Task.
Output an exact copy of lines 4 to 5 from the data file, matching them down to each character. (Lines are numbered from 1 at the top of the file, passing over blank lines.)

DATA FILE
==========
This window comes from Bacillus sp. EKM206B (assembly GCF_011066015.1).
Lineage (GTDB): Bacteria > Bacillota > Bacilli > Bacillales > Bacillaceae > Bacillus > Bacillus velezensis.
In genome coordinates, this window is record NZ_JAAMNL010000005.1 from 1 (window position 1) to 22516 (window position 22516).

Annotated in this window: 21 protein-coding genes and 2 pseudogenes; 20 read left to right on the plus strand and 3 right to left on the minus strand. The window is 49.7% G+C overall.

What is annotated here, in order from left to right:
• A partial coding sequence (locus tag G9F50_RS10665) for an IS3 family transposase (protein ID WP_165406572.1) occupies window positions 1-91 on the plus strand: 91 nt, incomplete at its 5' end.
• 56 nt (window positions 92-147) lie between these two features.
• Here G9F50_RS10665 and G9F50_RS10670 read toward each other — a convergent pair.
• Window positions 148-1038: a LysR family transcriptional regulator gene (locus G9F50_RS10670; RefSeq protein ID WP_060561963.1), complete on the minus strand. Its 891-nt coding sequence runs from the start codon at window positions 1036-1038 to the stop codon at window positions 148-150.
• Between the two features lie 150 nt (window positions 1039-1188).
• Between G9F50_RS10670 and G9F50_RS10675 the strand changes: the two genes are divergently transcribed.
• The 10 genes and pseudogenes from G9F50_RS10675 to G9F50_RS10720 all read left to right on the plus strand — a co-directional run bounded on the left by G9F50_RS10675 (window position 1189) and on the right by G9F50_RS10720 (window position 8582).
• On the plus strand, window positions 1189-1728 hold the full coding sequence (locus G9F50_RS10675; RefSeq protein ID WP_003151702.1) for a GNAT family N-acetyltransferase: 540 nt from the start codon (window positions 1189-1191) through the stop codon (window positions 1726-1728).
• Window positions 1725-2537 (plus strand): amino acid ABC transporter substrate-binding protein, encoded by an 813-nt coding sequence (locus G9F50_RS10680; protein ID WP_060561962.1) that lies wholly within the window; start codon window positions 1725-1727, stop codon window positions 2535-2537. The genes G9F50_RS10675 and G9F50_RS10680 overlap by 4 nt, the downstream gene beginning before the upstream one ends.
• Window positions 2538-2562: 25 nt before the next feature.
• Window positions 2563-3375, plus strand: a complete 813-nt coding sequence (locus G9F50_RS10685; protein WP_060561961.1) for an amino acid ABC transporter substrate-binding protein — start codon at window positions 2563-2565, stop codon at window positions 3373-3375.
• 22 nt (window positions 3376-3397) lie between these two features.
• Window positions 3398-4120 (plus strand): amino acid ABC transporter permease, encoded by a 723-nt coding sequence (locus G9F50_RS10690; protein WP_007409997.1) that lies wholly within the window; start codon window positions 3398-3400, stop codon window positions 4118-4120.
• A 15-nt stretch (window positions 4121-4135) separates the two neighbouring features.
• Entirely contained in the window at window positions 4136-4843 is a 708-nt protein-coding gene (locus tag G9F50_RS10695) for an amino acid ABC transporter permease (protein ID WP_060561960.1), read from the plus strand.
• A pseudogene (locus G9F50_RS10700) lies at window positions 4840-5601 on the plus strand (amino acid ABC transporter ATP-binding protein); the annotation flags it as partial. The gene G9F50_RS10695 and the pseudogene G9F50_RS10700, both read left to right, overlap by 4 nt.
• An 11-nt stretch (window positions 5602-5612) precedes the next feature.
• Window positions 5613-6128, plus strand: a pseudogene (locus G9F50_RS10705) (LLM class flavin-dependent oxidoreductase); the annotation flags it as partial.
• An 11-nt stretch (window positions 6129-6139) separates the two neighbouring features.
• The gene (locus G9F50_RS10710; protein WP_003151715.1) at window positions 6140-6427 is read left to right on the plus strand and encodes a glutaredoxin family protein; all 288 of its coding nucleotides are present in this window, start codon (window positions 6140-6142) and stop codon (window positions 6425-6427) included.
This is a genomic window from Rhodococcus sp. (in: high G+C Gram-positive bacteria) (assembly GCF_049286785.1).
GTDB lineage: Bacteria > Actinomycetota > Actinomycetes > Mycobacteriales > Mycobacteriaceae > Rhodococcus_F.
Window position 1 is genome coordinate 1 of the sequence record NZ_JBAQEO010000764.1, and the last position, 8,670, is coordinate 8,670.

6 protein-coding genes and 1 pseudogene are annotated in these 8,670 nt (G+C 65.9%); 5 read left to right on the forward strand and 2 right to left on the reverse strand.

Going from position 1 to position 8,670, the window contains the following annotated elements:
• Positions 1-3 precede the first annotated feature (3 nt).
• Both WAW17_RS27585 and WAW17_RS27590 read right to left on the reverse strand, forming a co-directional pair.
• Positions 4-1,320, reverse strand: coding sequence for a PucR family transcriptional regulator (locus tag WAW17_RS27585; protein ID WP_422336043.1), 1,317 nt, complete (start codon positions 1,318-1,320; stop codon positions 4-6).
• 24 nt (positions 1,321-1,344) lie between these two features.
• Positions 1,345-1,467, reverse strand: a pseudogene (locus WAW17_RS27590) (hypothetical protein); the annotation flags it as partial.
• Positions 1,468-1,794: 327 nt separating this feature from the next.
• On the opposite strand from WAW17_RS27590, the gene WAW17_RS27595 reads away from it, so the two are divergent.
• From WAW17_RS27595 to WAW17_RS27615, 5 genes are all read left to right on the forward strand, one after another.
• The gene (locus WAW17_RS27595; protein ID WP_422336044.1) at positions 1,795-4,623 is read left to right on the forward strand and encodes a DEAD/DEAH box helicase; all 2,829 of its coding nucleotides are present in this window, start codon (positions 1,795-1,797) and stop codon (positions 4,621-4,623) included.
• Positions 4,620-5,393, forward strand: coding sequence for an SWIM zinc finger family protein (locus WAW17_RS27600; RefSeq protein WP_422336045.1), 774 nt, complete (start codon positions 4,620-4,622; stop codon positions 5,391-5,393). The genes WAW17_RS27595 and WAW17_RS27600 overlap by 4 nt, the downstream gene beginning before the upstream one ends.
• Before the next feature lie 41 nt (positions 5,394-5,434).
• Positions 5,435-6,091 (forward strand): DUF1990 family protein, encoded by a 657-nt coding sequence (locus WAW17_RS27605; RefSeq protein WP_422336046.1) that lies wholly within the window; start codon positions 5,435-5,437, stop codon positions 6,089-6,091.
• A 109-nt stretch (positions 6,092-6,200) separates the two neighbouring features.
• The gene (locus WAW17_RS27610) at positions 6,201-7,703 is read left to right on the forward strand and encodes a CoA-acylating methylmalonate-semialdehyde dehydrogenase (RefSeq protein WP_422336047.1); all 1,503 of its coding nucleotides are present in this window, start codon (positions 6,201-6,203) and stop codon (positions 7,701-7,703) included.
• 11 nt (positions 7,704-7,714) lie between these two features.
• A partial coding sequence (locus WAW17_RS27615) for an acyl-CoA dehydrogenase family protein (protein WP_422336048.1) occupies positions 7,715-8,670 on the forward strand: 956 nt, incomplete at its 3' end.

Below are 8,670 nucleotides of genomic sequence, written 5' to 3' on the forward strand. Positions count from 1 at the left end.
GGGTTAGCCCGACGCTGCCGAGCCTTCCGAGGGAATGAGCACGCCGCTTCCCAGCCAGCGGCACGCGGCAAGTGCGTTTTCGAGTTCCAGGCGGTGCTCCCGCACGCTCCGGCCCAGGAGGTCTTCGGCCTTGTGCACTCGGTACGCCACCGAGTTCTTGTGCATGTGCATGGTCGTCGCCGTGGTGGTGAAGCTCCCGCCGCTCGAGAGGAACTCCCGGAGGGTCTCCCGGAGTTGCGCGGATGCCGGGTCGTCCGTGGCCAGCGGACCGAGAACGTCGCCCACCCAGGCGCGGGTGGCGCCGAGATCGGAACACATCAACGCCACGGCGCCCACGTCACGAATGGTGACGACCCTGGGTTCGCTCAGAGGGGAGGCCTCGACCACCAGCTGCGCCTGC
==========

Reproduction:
Annotated in this window: 21 protein-coding genes and 2 pseudogenes; 20 read left to right on the plus strand and 3 right to left on the minus strand. The window is 49.7% G+C overall.

What is annotated here, in order from left to right: